The pair of giant spaceframe “biomes” at the £75m Eden Project in Cornwall are two of the most futuristic artificial structures in the UK. However, their design by Andrew Whalley, project director at Nicholas Grimshaw & Partners, was deliberately influenced by the natural geometry of leaves, fly eyes, dragonfly wings and soap bubbles. At the same time, they draw on Britain’s heritage of pioneering greenhouses, including the 1848 Palm House at Kew Gardens, and the lightweight engineering of prewar airships.

Grimshaw’s first scheme, designed in 1997 to a budget of £106m, was for a sinuous tube of trussed arches, like an expanded version of its acclaimed Waterloo International Terminal. All-too-familiar problems with funding and site acquisition led to a scaling down of the project. Interestingly, it also led to a more ingenious and original design.

A site was eventually found in a still-active china clay pit. Not only was the bearing capacity of the clay subsoil at the bottom of the pit poor, but the ground level could not be determined, as the pit was still being mined during the design process. So, a lighter structure with a more flexible baseline was required. Whalley devised “the idea of a free form in plan and section that hugged the contours of the pit”.

The architect and structural engineer, Anthony Hunt Associates, then looked at geodesic shells as invented by the late US structural engineer Richard Buckminster Fuller, in which the curved surfaces were resolved into a series of flat facets bounded by repetitive straight members. Once the German subcontractor Mero was brought on board, the geodesic shells evolved into a more complex geometry of a double-layered spaceframe composed mainly of hexagons above and triangles below. The design and fabrication of the spaceframes was only possible with the use of advanced computer modelling.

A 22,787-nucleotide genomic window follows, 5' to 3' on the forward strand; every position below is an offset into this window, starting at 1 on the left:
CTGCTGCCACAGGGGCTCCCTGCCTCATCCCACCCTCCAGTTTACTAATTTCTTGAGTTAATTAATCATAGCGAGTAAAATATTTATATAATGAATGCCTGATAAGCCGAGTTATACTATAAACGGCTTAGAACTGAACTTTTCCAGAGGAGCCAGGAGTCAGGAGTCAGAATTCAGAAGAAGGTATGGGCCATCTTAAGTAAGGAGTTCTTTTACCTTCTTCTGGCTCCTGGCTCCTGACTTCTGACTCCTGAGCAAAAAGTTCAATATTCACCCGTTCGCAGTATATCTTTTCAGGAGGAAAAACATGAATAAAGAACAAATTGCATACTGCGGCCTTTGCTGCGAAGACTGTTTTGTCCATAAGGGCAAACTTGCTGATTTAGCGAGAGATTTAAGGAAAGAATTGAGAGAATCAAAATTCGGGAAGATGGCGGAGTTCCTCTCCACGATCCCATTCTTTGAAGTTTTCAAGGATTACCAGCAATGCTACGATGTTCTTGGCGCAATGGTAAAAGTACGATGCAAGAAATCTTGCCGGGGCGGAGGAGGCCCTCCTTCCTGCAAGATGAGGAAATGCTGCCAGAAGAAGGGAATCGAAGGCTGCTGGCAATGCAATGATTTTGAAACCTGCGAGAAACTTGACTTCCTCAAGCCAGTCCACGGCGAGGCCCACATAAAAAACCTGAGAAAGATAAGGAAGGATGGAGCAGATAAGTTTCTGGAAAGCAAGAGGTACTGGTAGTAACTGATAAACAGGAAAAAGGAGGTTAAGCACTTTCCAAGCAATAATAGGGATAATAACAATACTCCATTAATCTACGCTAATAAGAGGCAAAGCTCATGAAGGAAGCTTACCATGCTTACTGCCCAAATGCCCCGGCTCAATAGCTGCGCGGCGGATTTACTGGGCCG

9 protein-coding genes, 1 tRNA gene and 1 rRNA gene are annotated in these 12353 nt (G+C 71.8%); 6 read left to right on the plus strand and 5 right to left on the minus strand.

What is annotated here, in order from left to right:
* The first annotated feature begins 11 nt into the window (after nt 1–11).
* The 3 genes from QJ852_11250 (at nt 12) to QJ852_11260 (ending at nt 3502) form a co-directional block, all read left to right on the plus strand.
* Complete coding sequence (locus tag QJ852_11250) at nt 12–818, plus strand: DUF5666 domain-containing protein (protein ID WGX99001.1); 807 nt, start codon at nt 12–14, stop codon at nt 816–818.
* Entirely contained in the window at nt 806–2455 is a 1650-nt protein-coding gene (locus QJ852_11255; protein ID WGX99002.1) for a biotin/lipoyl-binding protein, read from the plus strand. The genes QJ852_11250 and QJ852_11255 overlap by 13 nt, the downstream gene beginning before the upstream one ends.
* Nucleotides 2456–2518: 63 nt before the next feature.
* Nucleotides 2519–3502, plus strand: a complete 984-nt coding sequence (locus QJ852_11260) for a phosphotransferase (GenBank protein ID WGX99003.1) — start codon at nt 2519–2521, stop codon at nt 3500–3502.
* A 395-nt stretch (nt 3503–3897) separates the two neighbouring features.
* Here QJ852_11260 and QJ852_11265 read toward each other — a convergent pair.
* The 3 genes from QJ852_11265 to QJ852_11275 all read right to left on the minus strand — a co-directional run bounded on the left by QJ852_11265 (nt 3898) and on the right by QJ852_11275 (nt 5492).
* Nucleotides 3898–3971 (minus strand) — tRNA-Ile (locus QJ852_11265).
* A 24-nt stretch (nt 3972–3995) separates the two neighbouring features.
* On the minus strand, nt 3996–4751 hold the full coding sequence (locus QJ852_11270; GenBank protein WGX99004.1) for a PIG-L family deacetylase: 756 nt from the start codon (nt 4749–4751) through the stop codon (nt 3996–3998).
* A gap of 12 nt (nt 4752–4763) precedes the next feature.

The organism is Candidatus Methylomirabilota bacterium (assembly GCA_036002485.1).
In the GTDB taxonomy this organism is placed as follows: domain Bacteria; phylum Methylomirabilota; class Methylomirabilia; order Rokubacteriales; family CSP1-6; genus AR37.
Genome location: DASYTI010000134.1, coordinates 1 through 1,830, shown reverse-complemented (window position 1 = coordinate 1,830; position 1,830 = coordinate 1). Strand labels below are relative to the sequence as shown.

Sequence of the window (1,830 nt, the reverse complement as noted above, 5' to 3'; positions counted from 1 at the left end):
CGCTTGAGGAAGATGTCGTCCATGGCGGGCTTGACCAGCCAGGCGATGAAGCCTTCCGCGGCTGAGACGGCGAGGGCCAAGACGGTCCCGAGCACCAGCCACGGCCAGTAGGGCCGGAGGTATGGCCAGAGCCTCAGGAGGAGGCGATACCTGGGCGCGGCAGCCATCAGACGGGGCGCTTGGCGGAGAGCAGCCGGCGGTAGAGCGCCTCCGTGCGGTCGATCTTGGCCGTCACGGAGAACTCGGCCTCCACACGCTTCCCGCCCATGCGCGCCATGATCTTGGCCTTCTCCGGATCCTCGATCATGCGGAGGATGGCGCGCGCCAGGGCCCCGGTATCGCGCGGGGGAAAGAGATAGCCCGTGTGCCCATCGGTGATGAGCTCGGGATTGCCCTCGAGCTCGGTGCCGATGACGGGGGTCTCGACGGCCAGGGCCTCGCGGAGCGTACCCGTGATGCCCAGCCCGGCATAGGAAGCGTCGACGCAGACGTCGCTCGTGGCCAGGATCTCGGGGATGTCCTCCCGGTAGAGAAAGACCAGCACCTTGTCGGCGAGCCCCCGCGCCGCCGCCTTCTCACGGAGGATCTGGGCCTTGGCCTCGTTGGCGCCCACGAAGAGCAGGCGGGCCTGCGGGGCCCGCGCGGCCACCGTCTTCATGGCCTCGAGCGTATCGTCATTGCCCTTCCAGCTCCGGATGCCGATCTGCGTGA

Instead of conventional glazing, the design team chose transparent ETFE membrane, partly because it transmits more daylight and ultraviolet light essential to plant growth. By comparison, glass costs twice as much and weighs 100 times more. ETFE can span larger gaps without intermediate support and, if two or more layers are inflated to form “pillows”, it provides better thermal insulation than double glazing.

The adoption of the lightweight membrane had a reciprocal effect on the spaceframe structure. As they had less load to bear, the hexagons could be expanded to a maximum of 11 m in diameter, further reducing the quantity of steelwork and its weight and cost.

A sophisticated environmental system to heat and ventilate the biomes was devised by services engineer Ove Arup & Partners. This also involved advanced computer analysis in the form of dynamic thermal models and computational fluid dynamics. By these means, the environmental performance could be fine-tuned, and the air-handling units reduced in number.

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